A good parish catechetical program will incorporate these treasures of the Liturgy and fruits of sacramental theology which you speak of, by means not only of a systematic and organic catechesis, but a truly mystical catechesis, as well.

    As for me in my own pragmatic thinking, I have parents who, after I teach their kids about the real presence of the Eucharist, tell their kids that I don't know what I'm talking about, and that it's just bread and wine. I have adults who want to go 15 rounds about womenpriests, and how Jesus came simply to be a liberator of the poor, and that's the sole mission of the Church. If we can't get our parishioners to even consider another side of what the Church is, and the beauty and unity of Her teaching, how much effort do we really need to put in to "winning them over" to a new translation?

    So, back to my original suggestion... constantly incorporate the Mass in to catechesis. Do a class or two on the New Missal, open to anyone interested in coming. Share some excerpts of some of the prayers. Do a Q and A at the end. Make sure you have pew cards for the responses! Then, order your new Missal when they're available, and say some prayers to God for a successful, though probably bumpy (especially for those who don't go to Mass the first Sunday of Advent), implementation.

    Those who desire to grow and learn will show up to these things. I might add, use a class on the new Missal to sign people up for an adult catechesis program on something else.

    To conclude, yes, you're right. My own plans undoubtedly are long-term for the education of adults in the parish. We're actually about to have a "state of the catechetical program" meeting to specifically address this issue. But I don't think that catechesis on Missal Implementation specifically need be long term, which was my the point of my original post.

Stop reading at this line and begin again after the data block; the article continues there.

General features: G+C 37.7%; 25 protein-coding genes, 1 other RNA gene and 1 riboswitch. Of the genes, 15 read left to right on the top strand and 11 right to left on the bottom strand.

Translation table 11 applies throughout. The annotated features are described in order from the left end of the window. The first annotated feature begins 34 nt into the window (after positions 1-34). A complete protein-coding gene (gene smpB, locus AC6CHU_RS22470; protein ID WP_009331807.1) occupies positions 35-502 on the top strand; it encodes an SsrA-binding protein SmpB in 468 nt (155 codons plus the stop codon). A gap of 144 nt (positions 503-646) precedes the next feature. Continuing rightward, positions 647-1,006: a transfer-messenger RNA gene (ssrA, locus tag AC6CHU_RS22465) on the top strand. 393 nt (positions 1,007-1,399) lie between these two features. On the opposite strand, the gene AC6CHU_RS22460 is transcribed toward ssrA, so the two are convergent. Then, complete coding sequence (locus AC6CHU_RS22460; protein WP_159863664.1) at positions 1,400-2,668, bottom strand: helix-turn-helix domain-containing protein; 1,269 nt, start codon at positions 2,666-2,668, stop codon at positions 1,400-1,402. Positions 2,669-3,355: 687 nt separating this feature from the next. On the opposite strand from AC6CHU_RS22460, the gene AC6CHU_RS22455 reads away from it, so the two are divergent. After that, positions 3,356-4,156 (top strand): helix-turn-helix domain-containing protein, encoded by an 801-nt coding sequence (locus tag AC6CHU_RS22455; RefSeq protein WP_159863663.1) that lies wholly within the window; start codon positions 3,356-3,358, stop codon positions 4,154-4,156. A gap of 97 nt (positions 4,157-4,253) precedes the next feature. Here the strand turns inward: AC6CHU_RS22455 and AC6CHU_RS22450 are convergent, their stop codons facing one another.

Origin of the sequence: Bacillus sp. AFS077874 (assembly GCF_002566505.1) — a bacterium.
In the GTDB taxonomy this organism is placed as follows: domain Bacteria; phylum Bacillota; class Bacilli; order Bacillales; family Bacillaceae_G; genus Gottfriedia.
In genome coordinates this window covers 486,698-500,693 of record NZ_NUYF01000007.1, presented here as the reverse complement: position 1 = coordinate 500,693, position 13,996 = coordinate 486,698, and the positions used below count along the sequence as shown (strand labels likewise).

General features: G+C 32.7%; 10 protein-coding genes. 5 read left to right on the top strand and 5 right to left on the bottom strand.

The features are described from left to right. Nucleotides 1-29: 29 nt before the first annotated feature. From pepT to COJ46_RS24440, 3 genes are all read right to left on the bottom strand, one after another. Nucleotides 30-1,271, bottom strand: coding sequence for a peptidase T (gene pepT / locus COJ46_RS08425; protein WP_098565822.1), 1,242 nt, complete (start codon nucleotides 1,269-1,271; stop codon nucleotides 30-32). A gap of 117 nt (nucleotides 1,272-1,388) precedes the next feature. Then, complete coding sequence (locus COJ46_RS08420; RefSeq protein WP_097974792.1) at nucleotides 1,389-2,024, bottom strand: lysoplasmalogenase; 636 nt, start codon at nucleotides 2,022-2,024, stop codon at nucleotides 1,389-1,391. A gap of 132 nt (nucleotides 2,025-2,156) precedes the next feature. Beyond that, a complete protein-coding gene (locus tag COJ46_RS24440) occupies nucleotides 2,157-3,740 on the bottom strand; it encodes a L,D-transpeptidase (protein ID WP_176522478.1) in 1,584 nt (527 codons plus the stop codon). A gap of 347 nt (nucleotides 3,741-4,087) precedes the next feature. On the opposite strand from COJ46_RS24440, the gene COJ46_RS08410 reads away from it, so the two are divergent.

"We've waited long enough". (joking. mostly.)

    God bless you, and many prayers for you this day!


  3. Ha, many apologies, that response sounds oddly like my original posting. I hope it added a bit of clarity, though. My criticism is not in catechesis, which is always good, but the length and amount and procedure "necessary" in order to make implementation of the Missal successful.

  4. Thanks for the reply: this is fun!!

    I thought at first you might be responding to the unfortunate bureaucratic format of many USCCB documents. Your response makes clear that this is not your criticism, although I wish it was, because it is a good criticism.

    I want to attempt to summarize your argument as I understand it, just for the intellectual stimulation it affords me of trying to get inside your head...

    You agree with me that eternity is not enough to understand the Mass.

    You would like to see some implementation during the catechesis, ie, now, and not delayed implementation for the sake of catechesis.

    I don't think that catechesis on Missal Implementation specifically need be long term. (Thank you for clarifying that this was your main argument.)

    Your reasons for these three thesis are:
    1) Most faithful people already know why things were changed and what was changed